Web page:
In another publication, the author talked about the biomass of cover crops. Basically, he said that more biomass generally means more nutrients and organic matter returned to the soil.

The “plant available nitrogen” (PAN) released from a cover crop depends on what cover crop you’re growing and when you terminate the cover crop. As the cover crop plant matures, more nitrogen gets stored in the stems, so in general it’s best to terminate the cover crop before it reaches that stage. With annual ryegrass, terminating it before it reaches 6 or so inches in the spring is important…both to take advantage of the nitrogen available but also to keep the plant from reaching the joint stage.

As soil organisms decompose cover crop residues, part of cover crop is released as carbon dioxide. The rest decomposes and contributes to the soil organic matter…as well as giving up the stored nitrogen for the corn or beans maturing in the same soil.

The high price of nitrogen has growers looking for way to be more efficient. Using annual ryegrass may provide 60-80 lbs of nitrogen per acre. This alone could more than pay for the cost of the seed and planting the cover crop. For more information on annual ryegrass and its capacity as a nitrogen sink, click here.

 

Annual Ryegrass – At the Root of it All

The Dust Bowl crippled the Great Plains states in the 1930s and 40s because of poor soil management in the decades before that.

The mistakes made were partly because of economics – farmers were rewarded for expanding their acreage in order to satisfy the demand for corn and wheat to supply troops in World War I. But the mistakes were also due to the fact that most farmers did not understand the effect of plowing under the native prairie grasses to make room for cash crops. And, after World War II, the popular thing was to make use of the bountiful supply of anhydrous ammonia (high in nitrogen) for supplying the nutrients lost to oxidation and erosion.

Annual ryegrass is akin to those native prairie grasses in at least one respect: they all have very deep roots. And, as you know, it is the roots that protect the soil surface from erosion. Modern agricultural methods include cover cropping, which prevents nutrients from eroding off the property. No more waste of topsoil; less need for adding nutrient inputs to bolster anemic soil.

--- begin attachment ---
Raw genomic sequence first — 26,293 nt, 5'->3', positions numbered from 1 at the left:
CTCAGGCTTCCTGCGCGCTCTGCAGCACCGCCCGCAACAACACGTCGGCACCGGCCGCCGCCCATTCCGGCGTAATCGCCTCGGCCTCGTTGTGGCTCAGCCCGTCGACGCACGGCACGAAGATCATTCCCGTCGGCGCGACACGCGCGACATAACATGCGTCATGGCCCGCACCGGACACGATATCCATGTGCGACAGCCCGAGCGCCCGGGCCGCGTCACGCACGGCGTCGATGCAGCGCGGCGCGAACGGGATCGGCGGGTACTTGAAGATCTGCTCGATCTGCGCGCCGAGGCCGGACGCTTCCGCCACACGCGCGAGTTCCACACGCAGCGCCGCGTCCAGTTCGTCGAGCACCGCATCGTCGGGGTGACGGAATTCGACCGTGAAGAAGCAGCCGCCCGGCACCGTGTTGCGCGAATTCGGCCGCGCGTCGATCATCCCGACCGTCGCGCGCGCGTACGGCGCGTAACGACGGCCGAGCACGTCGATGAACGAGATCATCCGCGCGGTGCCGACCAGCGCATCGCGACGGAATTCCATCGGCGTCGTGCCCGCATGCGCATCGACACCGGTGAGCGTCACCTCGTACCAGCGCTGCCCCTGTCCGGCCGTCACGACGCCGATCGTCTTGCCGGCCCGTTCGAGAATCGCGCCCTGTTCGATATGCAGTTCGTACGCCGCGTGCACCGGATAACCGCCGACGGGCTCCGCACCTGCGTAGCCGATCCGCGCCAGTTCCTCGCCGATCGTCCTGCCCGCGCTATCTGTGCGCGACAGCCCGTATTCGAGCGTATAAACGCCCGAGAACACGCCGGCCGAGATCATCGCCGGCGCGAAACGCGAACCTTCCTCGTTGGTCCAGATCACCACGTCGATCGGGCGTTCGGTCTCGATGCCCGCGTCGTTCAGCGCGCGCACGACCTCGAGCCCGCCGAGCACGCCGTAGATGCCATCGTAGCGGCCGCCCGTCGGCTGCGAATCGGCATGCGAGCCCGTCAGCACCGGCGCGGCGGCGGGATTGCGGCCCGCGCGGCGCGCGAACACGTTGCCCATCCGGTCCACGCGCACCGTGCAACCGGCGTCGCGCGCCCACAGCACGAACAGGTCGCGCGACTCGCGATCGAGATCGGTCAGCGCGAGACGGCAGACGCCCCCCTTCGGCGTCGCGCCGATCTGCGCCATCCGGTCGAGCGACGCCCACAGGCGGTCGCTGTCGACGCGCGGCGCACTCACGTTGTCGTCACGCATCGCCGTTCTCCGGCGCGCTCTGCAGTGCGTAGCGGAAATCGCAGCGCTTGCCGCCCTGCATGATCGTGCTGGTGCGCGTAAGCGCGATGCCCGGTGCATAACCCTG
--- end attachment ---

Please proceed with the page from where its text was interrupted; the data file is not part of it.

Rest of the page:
Corn roots in ARG 6-06 Starkey

The other key factor with annual ryegrass’ deep roots is that they seek moisture and nutrients in deeper soil. Roots grow to depths of 6 feet in some places. The benefit is that roots from ryegrass create channels for the corn and soybeans to follow. Once the cover crop is killed in the spring, the roots die and add to the organic matter in the soil, in addition to creating pathways for new rooting crops and infiltration of snow melt and rain.

The annual ryegrass website has tons of good information about growing this cover crop. There are videos, too, and you need only click here. Finally, No-Till Farmer magazine has an article that talks more about the benefits of annual ryegrass.

 

Indiana Roots with Annual Ryegrass Cover Crops

Soil and Water  Conservation Districts are getting more and more involved in the promotion of cover crops. The reason is simple: over the past 20 years, it has been shown that cover crops protect the soil in ways that no-till alone cannot.

Farm cover crop workshop turnout pleases organizers

(Photo: Rod Rose, Lebanon Reporter. A Boone County farmer discusses core samples comparing fields where cover crops are planted, compared to samples from fields without. He discussed the benefits of cover crops.)